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ALBANY, N.Y. - There is good news and bad news to be found in the latest high school graduation rates released by the state's Education Department Monday.

Three out of four New York high-school students graduated on-time last school year, according to data released Monday by the Department.

WEB EXTRA: View graduation rates by district

Statewide, overall, the graduation rate saw a slight increase to 74.9% from 74% the year before. However, a large gap remains with those pursuing a Regents with Advanced Designation diploma, which requires completion of additional rigorous course work to prepare for colleges and careers. Blacks and Hispanic males in large city schools are at biggest risk for falling through that gap.

In Buffalo the graduation rate of those who entered 9th grade in 2009 was 56%, up from 47.8% the previous year. The high school graduation rate has been a roller coaster ride over the past five years.

57 percent in 2009 -- 49 percent in 2010 -- 55 percent in 2011 -- 47 percent in 2012 -- and 56 percent last year.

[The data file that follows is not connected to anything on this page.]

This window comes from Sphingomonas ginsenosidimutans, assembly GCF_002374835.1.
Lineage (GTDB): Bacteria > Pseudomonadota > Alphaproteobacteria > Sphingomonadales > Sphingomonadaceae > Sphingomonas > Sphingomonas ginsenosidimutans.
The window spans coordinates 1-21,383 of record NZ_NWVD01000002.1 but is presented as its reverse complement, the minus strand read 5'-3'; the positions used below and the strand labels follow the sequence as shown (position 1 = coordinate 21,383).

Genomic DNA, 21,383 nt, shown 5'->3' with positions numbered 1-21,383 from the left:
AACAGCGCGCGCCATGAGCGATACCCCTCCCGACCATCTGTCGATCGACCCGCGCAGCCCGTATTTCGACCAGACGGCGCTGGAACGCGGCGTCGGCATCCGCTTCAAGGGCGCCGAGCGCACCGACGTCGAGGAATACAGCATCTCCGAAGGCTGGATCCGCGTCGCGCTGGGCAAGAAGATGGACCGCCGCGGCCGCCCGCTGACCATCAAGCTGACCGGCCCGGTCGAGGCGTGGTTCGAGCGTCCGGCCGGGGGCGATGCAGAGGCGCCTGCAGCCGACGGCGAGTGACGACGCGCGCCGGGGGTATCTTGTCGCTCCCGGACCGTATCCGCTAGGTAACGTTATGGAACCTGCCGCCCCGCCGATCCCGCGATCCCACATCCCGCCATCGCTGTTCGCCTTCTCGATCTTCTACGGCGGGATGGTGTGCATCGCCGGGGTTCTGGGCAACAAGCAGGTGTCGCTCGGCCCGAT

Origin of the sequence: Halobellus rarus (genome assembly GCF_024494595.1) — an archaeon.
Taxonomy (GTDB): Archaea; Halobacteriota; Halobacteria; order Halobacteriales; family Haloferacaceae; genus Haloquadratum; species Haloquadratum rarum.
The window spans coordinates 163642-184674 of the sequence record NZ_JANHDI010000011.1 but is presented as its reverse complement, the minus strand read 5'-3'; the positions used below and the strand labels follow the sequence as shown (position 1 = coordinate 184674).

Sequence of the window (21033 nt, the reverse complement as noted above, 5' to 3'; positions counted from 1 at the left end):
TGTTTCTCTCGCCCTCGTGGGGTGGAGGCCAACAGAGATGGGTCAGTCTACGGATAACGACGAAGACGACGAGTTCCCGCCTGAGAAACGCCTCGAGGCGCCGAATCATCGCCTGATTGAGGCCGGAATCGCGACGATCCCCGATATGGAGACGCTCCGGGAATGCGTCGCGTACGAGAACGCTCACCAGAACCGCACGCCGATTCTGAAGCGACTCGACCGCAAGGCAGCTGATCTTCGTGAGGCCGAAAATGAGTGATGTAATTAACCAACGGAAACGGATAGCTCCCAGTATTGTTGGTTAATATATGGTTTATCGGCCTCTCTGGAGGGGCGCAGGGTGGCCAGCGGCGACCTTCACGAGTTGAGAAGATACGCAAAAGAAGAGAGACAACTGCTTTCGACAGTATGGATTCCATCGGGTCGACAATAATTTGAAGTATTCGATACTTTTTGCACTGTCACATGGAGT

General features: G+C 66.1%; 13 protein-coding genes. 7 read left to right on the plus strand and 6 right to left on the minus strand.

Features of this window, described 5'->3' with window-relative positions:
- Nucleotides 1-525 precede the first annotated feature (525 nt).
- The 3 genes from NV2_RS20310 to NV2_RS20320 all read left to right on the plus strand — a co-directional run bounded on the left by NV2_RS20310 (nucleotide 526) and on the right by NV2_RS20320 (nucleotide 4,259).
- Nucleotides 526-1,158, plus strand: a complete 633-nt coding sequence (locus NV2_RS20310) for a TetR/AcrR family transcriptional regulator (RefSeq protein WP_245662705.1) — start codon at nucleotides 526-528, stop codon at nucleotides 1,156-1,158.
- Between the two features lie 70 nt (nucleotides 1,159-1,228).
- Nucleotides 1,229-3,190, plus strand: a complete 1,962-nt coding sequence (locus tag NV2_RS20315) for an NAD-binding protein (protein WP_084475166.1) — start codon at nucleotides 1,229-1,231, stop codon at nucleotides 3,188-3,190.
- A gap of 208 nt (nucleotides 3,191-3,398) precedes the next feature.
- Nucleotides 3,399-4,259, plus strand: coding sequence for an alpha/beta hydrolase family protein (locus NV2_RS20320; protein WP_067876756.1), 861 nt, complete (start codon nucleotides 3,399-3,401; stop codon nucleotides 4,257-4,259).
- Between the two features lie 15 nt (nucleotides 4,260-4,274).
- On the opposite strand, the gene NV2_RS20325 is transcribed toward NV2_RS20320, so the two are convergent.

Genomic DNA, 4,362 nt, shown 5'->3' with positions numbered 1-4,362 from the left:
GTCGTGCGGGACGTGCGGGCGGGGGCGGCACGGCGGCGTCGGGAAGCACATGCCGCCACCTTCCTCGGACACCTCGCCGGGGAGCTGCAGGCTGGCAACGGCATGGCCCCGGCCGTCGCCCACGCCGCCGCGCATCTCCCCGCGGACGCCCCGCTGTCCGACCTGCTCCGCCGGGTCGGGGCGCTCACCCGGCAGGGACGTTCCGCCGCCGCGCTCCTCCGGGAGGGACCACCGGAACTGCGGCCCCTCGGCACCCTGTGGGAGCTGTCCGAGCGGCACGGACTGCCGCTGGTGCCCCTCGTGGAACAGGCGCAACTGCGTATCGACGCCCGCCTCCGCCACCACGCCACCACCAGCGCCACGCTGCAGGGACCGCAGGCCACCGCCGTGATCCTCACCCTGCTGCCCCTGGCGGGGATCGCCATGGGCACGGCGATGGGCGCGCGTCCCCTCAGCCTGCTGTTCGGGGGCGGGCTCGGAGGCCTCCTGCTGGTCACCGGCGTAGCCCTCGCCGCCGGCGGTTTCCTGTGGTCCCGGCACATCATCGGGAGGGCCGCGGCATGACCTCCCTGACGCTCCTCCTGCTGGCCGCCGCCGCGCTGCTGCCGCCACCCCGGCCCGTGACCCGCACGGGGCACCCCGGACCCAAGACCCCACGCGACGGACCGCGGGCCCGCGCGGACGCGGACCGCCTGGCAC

"While I'm glad the district has made some progress, it is woefully insufficient where it has landed," said Dr. Will Keresztes, the interim superintendent of Buffalo Schools, "whatever the things are that we did that may've triggered an increase in those numbers, first of all we better keep doing them that means we can't make cuts at schools that directly affect our seniors."

Interim Superintendent Will Keresztes Talks About 2013 Graduation Rates

The district credits some of the success to the Say Yes program, which encourages students to attend school and perform well and if they do, chances are they'll get much of their expenses in college paid for.

Keresztes also thanks former superintendent Dr. Pamela Brown for the jump in the graduation rate: "she was very assertive in putting together some programs and some initiatives in place to support students."

"One in four students still aren't graduating in four years," said state Education Commissioner John King. "And far too many students, even if they graduate from high school, still haven't completed the advanced and rigorous course work to be ready for college or the workplace. Today's numbers reinforce the urgency of implementation of the Common Core Standards. On the very positive side, the graduation rate for students who previously were in programs for English Language Learners demonstrates that all students thrive when provided with appropriate support services. The Board of Regents is taking steps to improve the delivery of all services and instruction."

In districts classified as "low need," the graduation rate was 94 percent. In "high need," mostly urban districts, the rate was 65.9 percent.

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